The real estate industry is one of the largest sources of wealth creation. It is central to urban development, consumes physical resources, and is a significant source of emissions. These qualities give real estate a central role in creating an environmentally sustainable future. The real estate sector is responsible for more than 20 per cent of the world’s carbon emissions and other environmental impacts, including waste production, pollution, water mismanagement, and consumption of other natural resources (Kevin Muldoon-Smith, 2019).
There have been efforts made in the past to reduce the environmental impact of buildings, but continued efforts are required to support sustainable development. An effort to lower the current global emission trajectory, reduce pollution and damage to the natural environment, and promote sustainability and resilience to climate change is needed. In this regard, a framework for sustainable development must be developed with some focus areas, including sustainability, liveability, resilience, and affordability.
The future of cities should be based on these four pillars:
Factors that contribute to a good quality of life are well-developed buildings and communities that are human-centric and have social, community and recreational facilities that meet the needs of citizens in tandem with real estate development. Liveability encompasses the interactions between spaces and occupants to enhance the human experience.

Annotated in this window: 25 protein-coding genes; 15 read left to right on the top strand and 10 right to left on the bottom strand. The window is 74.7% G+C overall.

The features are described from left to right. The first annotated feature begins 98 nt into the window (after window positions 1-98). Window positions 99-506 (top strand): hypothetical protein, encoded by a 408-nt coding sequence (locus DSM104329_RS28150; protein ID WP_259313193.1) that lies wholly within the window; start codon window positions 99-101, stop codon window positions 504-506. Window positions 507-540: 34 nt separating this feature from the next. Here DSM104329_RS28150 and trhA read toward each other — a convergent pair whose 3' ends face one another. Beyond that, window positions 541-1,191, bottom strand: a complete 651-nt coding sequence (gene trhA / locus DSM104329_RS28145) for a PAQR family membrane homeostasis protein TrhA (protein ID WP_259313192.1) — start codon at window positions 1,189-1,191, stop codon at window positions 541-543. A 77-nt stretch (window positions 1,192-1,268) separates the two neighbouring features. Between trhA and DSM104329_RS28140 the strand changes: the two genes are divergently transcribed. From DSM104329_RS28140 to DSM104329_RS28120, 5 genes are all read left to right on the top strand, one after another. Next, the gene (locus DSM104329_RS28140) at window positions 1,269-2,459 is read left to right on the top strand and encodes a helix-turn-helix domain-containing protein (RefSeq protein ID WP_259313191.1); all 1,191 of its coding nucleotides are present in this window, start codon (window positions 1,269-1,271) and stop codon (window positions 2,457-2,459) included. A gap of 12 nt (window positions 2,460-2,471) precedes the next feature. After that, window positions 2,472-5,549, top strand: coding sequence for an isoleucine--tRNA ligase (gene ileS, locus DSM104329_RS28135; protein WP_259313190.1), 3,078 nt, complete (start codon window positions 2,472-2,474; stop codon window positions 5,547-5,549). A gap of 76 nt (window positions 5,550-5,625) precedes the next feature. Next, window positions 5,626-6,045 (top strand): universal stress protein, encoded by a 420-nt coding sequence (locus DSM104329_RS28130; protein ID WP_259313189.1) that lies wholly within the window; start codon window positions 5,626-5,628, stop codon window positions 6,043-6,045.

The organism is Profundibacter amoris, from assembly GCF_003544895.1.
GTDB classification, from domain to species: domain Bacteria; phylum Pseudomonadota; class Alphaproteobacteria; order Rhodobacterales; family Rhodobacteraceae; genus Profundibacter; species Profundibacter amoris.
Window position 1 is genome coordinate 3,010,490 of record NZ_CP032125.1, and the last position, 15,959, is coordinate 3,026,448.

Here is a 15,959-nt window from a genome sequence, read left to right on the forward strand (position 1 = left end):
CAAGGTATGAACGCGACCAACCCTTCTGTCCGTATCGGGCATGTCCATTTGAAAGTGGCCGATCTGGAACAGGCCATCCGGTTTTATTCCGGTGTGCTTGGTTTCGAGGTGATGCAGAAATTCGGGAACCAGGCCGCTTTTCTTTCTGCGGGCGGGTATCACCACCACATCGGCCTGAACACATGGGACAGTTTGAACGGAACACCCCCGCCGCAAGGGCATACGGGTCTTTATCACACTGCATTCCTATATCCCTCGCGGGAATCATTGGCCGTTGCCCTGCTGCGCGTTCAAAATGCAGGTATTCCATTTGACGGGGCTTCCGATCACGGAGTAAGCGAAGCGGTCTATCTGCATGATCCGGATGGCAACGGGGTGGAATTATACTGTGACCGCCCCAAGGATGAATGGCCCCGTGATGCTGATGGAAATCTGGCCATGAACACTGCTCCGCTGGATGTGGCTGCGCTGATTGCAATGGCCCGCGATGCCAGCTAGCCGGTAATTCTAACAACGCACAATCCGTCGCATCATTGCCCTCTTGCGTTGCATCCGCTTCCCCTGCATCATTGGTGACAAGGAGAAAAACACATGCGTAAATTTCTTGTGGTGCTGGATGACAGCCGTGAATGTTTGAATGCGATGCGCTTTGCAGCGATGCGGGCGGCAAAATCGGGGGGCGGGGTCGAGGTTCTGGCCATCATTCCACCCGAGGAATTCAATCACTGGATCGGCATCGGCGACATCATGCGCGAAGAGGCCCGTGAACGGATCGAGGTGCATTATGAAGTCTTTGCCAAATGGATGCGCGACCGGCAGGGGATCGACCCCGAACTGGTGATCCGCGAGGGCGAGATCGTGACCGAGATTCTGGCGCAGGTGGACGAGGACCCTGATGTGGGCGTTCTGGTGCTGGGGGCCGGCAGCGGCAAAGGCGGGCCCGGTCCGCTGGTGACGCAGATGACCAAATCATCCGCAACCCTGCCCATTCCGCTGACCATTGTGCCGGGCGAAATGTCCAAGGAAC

Buildings account for nearly 40% of global greenhouse gas emissions (WEF, 2021). To meet net-zero carbon goals, action must be accelerated, requiring energy retrofits of old buildings that help cut energy demand for heating by two-thirds or more and can reduce or eliminate CO2 emissions by switching to renewables or decarbonized electricity.
Building resilience refers to mitigating the effects of unforeseen natural and man-made events, such as climate, financial and health crises, and preserving the cultural identity of communities.
Providing individuals and companies with fair access to quality space to live and conduct business is essential to society’s overall health. The cost of space and location can prohibit people from meeting other basic living costs, threatening their employment and fundamental human rights.
In developing countries like Pakistan, the framework should be followed as it addresses all the challenges that the country has recently faced, from less developed buildings that contribute 49% of all carbon emissions globally to unaffordable living spaces vulnerable to climate change events. However, following the framework, the country can achieve a future in which buildings provide comfort, are equipped for the most unprecedented events, support human and planetary health, and are affordable and accessible for all of society.